In Spain, it has triggered lawsuits. In Canada, it has excited office workers. In Australia, it has rattled officials, and in the UK, it annoys union leaders.
The reason for this widespread frustration? The ever-increasing prevalence of hot-desking in a pandemic that threatens to make the personalized, assigned desk an increasingly rare commodity.
Warm or shared desks have been high on workers’ hate lists ever since they began their insidious slide into corporate life more than 20 years ago.
Not surprisingly, people did not like the dullness of capsizing their colleagues to find a desk that needed adjusting and made you feel like a worthless cog.
Not much has changed. Last week, when a LinkedIn survey asked if people liked hot-desking at work, 75 percent of respondents clicked “no.”
An even larger proportion of UK office workers expressed the same view last year in a university survey, which also suggested that the idea that people grow to like hot-desking over time is nonsense.
Still, the demand for “flexible workspaces” is on the rise. A report by the JLL real estate group this month says 37 percent of organizations globally have post-pandemic plans to increase their use of co-working or flexible space.
Some have already begun. Envoy, a software group that makes an app you can use to book a hot desk, says desktop reservations increased by as much as 60 percent a month last year.
You may be wondering why employers would introduce such a proven misery agent in a time of chronic shortage of workers from San Francisco to Sydney. Yet even a lifelong disgust of hot desk like me can see why this is happening.
Before Covid, office buildings in big cities were so expensive that underutilized space cost companies an estimated £ 4 billion a year in London alone.
Now the same companies are introducing hybrid work so people can work some days at home and some in the office, which is exactly what most employees say they want.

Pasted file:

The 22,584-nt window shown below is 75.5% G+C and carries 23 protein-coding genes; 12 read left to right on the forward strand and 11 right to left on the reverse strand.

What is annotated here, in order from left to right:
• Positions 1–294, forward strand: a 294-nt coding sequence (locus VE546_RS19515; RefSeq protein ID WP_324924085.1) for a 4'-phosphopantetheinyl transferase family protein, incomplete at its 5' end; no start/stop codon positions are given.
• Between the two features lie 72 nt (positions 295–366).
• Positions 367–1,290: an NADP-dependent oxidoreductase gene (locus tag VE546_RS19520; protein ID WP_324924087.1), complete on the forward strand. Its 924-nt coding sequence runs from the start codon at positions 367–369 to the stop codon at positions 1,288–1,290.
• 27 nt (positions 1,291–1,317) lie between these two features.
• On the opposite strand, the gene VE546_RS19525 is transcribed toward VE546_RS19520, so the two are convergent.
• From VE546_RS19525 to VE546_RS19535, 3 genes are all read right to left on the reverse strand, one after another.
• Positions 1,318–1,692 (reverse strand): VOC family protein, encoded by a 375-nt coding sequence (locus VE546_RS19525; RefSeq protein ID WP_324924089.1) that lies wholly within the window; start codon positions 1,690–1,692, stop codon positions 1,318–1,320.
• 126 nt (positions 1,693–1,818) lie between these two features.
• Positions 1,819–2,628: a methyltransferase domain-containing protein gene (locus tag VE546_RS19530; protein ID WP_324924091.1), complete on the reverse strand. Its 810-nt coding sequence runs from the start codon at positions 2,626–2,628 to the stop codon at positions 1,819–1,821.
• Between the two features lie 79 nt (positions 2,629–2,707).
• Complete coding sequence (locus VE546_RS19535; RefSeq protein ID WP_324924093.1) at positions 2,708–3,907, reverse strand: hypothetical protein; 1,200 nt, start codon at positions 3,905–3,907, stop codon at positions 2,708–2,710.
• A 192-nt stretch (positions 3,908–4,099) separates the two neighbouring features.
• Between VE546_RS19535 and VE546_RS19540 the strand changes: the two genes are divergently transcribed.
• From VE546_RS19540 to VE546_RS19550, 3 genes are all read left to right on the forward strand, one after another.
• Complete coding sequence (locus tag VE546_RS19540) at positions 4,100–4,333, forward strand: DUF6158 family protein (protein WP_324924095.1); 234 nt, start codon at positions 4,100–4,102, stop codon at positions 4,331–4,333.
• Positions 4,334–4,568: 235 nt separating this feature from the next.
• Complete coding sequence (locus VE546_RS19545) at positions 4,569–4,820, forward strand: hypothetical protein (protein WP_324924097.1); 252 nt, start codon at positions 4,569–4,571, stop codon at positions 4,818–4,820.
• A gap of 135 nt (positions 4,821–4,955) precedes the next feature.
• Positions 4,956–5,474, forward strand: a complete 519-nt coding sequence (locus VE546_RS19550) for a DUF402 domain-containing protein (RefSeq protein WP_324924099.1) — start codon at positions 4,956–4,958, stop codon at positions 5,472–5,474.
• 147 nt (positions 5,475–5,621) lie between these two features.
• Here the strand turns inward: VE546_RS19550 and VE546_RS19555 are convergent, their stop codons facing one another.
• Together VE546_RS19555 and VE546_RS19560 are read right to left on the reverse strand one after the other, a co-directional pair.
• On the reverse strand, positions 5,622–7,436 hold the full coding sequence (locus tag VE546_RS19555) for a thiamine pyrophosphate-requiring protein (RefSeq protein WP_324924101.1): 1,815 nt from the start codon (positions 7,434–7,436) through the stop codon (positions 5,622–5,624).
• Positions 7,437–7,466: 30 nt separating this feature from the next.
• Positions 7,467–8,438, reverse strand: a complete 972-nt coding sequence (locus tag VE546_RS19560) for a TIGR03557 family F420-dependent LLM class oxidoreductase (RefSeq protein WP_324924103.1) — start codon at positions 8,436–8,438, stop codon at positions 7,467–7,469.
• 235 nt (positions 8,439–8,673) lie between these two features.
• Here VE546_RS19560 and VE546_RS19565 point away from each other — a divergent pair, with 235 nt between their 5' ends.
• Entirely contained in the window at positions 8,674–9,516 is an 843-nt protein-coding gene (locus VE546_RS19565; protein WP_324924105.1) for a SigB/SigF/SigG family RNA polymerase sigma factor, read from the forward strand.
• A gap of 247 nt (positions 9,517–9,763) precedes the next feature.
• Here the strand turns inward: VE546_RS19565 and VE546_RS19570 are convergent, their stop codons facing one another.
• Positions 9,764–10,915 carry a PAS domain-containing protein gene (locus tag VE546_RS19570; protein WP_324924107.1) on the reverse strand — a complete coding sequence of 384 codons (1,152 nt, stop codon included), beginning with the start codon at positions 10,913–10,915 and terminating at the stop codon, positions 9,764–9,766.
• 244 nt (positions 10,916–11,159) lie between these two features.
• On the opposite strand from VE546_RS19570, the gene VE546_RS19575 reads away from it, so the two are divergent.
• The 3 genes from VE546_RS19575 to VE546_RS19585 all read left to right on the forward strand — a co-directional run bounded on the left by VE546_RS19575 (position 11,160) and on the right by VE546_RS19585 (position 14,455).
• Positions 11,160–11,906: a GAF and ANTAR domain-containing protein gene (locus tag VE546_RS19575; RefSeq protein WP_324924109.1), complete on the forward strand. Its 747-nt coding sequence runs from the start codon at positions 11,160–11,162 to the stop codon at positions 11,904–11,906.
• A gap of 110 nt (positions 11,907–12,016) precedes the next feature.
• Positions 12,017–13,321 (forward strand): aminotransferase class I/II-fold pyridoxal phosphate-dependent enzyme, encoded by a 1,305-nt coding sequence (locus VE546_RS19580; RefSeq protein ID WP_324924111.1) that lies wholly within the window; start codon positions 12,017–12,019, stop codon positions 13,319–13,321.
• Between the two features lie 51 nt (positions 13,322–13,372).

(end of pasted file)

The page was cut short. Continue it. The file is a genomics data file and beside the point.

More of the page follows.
But if much of a workforce only comes into the office two or three days a week, it leaves a lot of underutilized space. Go into the hot desk with predictable results.
A Spanish company trying to share the desk ended up in court last year after unions protested what they claimed was a serious change in working conditions.
That claim was rejected, but it may not be the last.
Employees in Canada are reportedly saddened to return to work to find that they need to use an app to reserve a hot desk in hybrid workstations. The same view has upset government workers in Canberra. In London, union leaders say hot-desking has undermined the minister’s injunction requiring officials to return to office because there are now fewer desks than staff.
I sympathize. Pre-pandemic was too much hot-desk carried out by thoughtless cost-savers who ignored the cost of alienating and wasting staff time.
But Covid has made me think again. First, because the increase in telework makes the cost of unused office space a major problem.
Also, when I’ve returned to my old, assigned Financial Times counter between the shutdowns, the experience has not always been ideal.
My area has sometimes been so devoid of bodies that I might as well have stayed home. Sometimes I hot-desked voluntarily, just to be closer to colleagues, which was the main reason I was there. Granted, my desk is in a particularly remote wing of the building. But in a hybrid set-up, I can see that this could be a common dilemma.
There is a kind of answer. If shared desks and chairs are easily adjustable, easy to reserve, close to generous storage space and generally better organized, hot-deking can become more popular.
But it will not be free. Having your own desk is not only more practical and ergonomically sound. It is a sign that you are valued and belong to an organization. Once that goes, so does a degree of loyalty to the company.
At a time when the pandemic has stretched organizational ties to once unimaginable lengths, I suppose it would still be best to keep the idea of the hot desk on ice for as long as possible.